Her documentary "Light of Hope" — about Senay Haydar, Turkey’s first female gendarmie commander and senior noncommissioned officer (NCO), against the backdrop of gender discrimination and violence against women in the small Anatolian town of Mesudiye — attracted much interest.
Haydar works closely with local officials and families and has been credited for eradicating violence against women among the 40,000 residents of Mesudiye. Thanks to Haydar’s actions, there hasn't been a single case of violence against women in the last nine months in Mesudiye.
Ovar told Al-Monitor that as a woman she has been much impressed with Haydar's accomplishments in a small Anatolian town where traditional culture prevails. “NCO Senay’s success, as much as this is due to [her own accomplishments], is also the success of the commanders who believed in her," Ovar said. "Appointing a female NCO as a representative of law and order to a town with 40,000 residents is truly a revolution for the Turkish army.”
Over the last three years, there have been extensive changes in the personnel policy of the Turkish army with the increase of the number of female officers and NCOs and, as was the case with Haydar, in assigning women to active field positions instead of just to administrative work at the headquarters.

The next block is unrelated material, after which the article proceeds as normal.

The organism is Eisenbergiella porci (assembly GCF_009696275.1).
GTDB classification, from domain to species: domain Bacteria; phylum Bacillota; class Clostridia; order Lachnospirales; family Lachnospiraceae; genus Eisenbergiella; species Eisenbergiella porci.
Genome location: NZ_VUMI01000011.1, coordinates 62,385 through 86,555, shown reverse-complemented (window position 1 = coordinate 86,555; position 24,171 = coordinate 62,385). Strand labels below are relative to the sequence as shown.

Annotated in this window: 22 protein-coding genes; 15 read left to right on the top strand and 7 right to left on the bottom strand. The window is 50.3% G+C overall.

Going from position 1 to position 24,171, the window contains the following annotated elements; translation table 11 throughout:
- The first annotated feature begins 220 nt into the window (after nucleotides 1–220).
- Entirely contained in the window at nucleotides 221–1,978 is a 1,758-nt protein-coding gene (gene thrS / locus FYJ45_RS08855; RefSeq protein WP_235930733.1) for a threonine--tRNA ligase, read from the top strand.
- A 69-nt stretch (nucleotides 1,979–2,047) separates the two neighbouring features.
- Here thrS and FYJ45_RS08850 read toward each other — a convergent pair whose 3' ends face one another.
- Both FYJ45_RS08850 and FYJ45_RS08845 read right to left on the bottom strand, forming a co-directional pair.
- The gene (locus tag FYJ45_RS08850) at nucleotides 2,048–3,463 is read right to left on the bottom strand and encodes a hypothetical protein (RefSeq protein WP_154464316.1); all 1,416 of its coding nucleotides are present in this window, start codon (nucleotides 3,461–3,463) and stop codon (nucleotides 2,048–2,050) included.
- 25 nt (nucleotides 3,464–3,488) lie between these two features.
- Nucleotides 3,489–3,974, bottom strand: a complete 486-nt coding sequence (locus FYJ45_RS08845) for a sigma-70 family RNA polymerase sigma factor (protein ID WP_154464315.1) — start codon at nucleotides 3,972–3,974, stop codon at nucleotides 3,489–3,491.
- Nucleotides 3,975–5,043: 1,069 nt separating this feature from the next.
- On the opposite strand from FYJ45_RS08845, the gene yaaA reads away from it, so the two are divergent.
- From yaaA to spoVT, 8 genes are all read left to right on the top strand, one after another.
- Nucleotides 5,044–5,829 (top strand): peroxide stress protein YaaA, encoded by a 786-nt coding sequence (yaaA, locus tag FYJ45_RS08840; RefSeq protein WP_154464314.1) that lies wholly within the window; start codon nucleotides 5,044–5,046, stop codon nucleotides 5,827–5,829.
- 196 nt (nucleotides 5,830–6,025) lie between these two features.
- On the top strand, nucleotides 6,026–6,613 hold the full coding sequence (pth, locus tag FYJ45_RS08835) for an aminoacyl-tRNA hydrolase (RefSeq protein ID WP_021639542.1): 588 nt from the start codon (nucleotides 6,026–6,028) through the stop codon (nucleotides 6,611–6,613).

In an interview with Al-Monitor Haydar said: “I always wanted to be a field commander who takes decisions instead of working at a desk. I was encouraged by the Gendarmerie General Command. When the results [of my employment] turned out to be positive, scores of female officers and NCOs followed in my footsteps.” According to a source at the Gendarmerie School in Beykent, Ankara, in October alone, 67 female NCOs have been assigned to Gendarmerie General Command field posts after they completed their basic training; another 90 female NCOs and 30 officers will follow.
Capt. Hulya Ercan, an instructor of the UH-60 Sikorsky helicopter at Ankara's Gendarmerie Aviation School, is the first female gendarmerie pilot in Turkey. In an interview with Al-Monitor she said: “My husband is a captain. I raised my daughters Bensu and Beren without giving up my profession. I actually flew until the third month of my pregnancy with my youngest. My most memorable moment was one time when my husband was away on a mission and I was ordered to fly an urgent mission. I had to leave my 1½-year-old daughter with the duty officer at the base. When I returned five hours later, I found the duty officer and many soldiers entertaining my daughter. That was memorable and funny.”
A source at the Turkish General Staff who works on planning of the personnel policies told Al-Monitor that today there are 1,350 female officers in the Turkish army, which is 3.3% of the total number of officers. The target is to increase this to 5% in the next three years. The Turkish army wants to further increase the number of female NCOs, which today stands at 843 (0.9%). The aim is to also increase this to 5% by 2018, which means the employment of an additional 4,000 female NCOs. To achieve these objectives, the Turkish army has been trying to embrace more female-friendly personnel policies.